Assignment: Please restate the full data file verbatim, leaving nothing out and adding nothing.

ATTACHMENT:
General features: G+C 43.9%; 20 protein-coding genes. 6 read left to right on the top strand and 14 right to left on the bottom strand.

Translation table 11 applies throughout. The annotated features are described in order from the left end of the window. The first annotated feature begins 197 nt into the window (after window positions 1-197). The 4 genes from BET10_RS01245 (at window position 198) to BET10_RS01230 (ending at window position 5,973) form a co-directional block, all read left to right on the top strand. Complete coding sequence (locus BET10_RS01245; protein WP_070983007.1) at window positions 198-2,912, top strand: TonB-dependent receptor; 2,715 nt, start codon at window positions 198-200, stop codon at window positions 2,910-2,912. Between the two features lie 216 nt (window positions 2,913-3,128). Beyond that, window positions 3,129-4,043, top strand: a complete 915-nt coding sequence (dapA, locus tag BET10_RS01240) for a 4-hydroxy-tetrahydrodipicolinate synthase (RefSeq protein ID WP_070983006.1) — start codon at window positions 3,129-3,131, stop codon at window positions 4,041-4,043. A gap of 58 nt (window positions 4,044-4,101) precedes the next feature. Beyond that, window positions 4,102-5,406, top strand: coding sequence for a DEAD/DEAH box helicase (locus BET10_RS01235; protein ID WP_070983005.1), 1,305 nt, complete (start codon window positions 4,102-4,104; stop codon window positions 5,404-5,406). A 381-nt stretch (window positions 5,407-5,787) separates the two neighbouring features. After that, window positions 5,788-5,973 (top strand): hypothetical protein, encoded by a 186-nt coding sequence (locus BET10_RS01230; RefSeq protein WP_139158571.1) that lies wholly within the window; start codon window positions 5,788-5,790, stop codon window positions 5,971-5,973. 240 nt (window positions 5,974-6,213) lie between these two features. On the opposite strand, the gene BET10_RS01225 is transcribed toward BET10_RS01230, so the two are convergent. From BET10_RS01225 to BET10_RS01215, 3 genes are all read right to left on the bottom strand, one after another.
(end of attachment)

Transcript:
General features: G+C 43.9%; 20 protein-coding genes. 6 read left to right on the top strand and 14 right to left on the bottom strand.

Translation table 11 applies throughout. The annotated features are described in order from the left end of the window. The first annotated feature begins 197 nt into the window (after window positions 1-197). The 4 genes from BET10_RS01245 (at window position 198) to BET10_RS01230 (ending at window position 5,973) form a co-directional block, all read left to right on the top strand. Complete coding sequence (locus BET10_RS01245; protein WP_070983007.1) at window positions 198-2,912, top strand: TonB-dependent receptor; 2,715 nt, start codon at window positions 198-200, stop codon at window positions 2,910-2,912. Between the two features lie 216 nt (window positions 2,913-3,128). Beyond that, window positions 3,129-4,043, top strand: a complete 915-nt coding sequence (dapA, locus tag BET10_RS01240) for a 4-hydroxy-tetrahydrodipicolinate synthase (RefSeq protein ID WP_070983006.1) — start codon at window positions 3,129-3,131, stop codon at window positions 4,041-4,043. A gap of 58 nt (window positions 4,044-4,101) precedes the next feature. Beyond that, window positions 4,102-5,406, top strand: coding sequence for a DEAD/DEAH box helicase (locus BET10_RS01235; protein ID WP_070983005.1), 1,305 nt, complete (start codon window positions 4,102-4,104; stop codon window positions 5,404-5,406). A 381-nt stretch (window positions 5,407-5,787) separates the two neighbouring features. After that, window positions 5,788-5,973 (top strand): hypothetical protein, encoded by a 186-nt coding sequence (locus BET10_RS01230; RefSeq protein WP_139158571.1) that lies wholly within the window; start codon window positions 5,788-5,790, stop codon window positions 5,971-5,973. 240 nt (window positions 5,974-6,213) lie between these two features. On the opposite strand, the gene BET10_RS01225 is transcribed toward BET10_RS01230, so the two are convergent. From BET10_RS01225 to BET10_RS01215, 3 genes are all read right to left on the bottom strand, one after another.